The Next Milestone in Global Payment Transformation
Helen Sanders, Editor
We were delighted to recently have the opportunity to interview Wim Raymaekers, SWIFT’s Global Head of the Banking Market and project lead for the global payments innovation (gpi) initiative. During the interview, Wim explained that the results of the pilot project would be launched at Sibos, so we were keen to follow up. Not only have the pilot projects been a significant success, but as result, more banks are signing up: as of day 2 of Sibos, the number now stands at 87 banks, and this is likely to be higher by the time this is published.
During the pilot, 15 global banks representing more than 30% of cross-border payments successfully tested the design and core functions of the gpi, while in parallel, ten additional global banks started to prepare for the service launch. In addition to same-day value and transparent fees, one of the most compelling elements of the gpi demonstrated at Sibos was the payments tracker, which provides payment users with the status on cross-border payments. This will be released before the end of 2016, with the gpi service as a whole due to go live in early 2017. Furthermore, the payments tracker will be accessible via an open API (application programming interface) so banks can integrate it into their electronic banking solutions.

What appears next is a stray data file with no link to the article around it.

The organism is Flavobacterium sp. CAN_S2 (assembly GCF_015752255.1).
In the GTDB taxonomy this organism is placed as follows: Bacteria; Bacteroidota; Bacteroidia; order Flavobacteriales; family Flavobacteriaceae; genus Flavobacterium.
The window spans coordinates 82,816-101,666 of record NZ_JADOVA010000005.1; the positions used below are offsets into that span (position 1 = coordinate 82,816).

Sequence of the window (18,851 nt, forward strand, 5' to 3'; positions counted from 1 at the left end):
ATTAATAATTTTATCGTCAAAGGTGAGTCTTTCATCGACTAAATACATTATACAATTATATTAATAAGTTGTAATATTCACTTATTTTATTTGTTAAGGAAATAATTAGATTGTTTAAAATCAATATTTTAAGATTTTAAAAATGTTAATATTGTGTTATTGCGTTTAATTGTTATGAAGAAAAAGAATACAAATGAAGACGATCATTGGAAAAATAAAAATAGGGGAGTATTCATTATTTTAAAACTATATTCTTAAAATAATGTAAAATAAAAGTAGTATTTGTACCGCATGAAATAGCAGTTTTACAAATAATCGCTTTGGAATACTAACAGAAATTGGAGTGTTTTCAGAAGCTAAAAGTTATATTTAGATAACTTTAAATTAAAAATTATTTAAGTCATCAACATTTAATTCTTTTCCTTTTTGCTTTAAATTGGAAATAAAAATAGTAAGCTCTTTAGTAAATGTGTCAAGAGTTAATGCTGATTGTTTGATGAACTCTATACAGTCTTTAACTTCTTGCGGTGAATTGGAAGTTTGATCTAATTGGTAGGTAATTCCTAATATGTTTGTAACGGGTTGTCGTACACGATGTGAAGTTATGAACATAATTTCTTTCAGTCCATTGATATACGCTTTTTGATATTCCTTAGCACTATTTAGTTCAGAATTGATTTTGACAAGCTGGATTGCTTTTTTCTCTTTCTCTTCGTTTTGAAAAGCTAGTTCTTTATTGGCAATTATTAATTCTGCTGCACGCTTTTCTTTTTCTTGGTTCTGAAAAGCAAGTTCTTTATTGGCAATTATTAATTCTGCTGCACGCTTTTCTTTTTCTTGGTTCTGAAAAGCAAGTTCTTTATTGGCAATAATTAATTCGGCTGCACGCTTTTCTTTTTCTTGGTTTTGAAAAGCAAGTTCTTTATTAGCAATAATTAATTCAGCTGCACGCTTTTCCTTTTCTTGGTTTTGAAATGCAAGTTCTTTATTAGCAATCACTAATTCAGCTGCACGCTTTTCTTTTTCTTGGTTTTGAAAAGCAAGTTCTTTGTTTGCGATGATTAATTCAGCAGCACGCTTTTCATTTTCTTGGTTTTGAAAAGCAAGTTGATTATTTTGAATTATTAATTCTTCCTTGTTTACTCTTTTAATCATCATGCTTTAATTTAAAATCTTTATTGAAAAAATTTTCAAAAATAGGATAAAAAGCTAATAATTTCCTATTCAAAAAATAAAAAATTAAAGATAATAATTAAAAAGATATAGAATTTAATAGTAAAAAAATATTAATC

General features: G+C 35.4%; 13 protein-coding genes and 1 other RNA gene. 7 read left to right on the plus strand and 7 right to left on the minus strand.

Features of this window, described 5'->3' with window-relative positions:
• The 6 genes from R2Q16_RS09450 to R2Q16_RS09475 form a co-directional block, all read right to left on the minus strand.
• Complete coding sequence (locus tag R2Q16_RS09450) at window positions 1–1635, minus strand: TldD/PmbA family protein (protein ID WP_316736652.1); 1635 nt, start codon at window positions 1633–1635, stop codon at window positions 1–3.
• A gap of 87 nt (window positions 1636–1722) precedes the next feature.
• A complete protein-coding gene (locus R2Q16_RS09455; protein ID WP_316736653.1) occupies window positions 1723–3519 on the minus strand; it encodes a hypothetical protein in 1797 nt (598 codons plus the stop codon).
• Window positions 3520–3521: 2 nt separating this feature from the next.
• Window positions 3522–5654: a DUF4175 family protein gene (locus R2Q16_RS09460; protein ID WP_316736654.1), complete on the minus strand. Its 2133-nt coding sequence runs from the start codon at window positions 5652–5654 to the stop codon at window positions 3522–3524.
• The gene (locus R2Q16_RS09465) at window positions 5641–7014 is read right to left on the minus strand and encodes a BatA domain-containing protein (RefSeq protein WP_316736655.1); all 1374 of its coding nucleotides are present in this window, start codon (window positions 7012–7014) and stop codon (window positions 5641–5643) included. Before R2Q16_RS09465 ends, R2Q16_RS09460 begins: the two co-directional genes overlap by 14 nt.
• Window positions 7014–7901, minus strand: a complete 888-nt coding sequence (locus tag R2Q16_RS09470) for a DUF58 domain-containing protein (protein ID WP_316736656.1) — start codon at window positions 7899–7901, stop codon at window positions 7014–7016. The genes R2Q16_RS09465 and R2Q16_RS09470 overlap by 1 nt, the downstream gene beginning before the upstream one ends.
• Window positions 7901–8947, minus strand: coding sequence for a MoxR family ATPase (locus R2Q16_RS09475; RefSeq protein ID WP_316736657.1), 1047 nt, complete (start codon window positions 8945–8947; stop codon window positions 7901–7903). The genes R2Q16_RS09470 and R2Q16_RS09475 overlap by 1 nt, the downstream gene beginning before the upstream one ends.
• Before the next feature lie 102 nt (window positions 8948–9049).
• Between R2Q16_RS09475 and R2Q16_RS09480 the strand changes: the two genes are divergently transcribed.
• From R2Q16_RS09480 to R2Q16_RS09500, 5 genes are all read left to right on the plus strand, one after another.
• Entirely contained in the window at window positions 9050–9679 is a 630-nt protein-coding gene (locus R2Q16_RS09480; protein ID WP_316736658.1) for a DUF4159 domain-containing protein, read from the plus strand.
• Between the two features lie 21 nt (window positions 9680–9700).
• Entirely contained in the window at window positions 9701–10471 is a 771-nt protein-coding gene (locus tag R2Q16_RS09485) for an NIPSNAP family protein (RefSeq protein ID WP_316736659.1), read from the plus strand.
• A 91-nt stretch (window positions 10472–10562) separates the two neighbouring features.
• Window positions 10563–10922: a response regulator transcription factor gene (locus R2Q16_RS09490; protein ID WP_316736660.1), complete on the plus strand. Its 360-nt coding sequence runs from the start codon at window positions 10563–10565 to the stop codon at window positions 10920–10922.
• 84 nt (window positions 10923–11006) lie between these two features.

There are two things that make the gpi particularly noteworthy: first, that banks are more willing to collaborate than we have seen in the past, and second, that it has been delivered so quickly. Wim Raymaekers explains,
“The timing of gpi has been a particular factor in its success. Corporate treasurers and finance managers are demanding more rapid payments, with better tracking and transparency of fees. Banks know that if they don’t respond, alternative providers will – and indeed already are – which creates motivation and momentum. Secondly, the solution itself is very strong: it uses existing infrastructure, so it can be implemented quickly, rather than waiting for new and as yet unproven technologies such as blockchain.”
While these technologies may well become part of gpi in the future, SWIFT’s phased approach has clearly proved attractive. Using existing infrastructure ensures that same-day cross-border payments, together with the traceability and auditability of fees that treasurers are seeking, can be delivered without jeopardising regulatory compliance or impacting on existing back-office processes. For example, in Japan and China, moving to same-day cross-border payments was potentially an obstacle, as trading partners need to provide documentation that cross-border flows relate to genuine trade transactions. This has been handled in the gpi with a code that shows that the cash has been received by the bank, and can be credited once the necessary paperwork has been presented.
As the gpi is close to launch, with the focus now on creating intersections between banks and integrating it into corporate solutions, the speed of adoption is now effectively in the hands of the banks. Corporate treasurers should therefore contact their banks now to encourage them to join the gpi if they have not already done so, and/or to integrate it into their solutions quickly, whether they are users of SWIFT or a bank’s proprietary electronic banking platforms. Banks are keen to involve their corporate and financial institution customers in this process as far as possible, so multinational corporations for whom cross-border payments and collections are important should not miss out on this window of opportunity.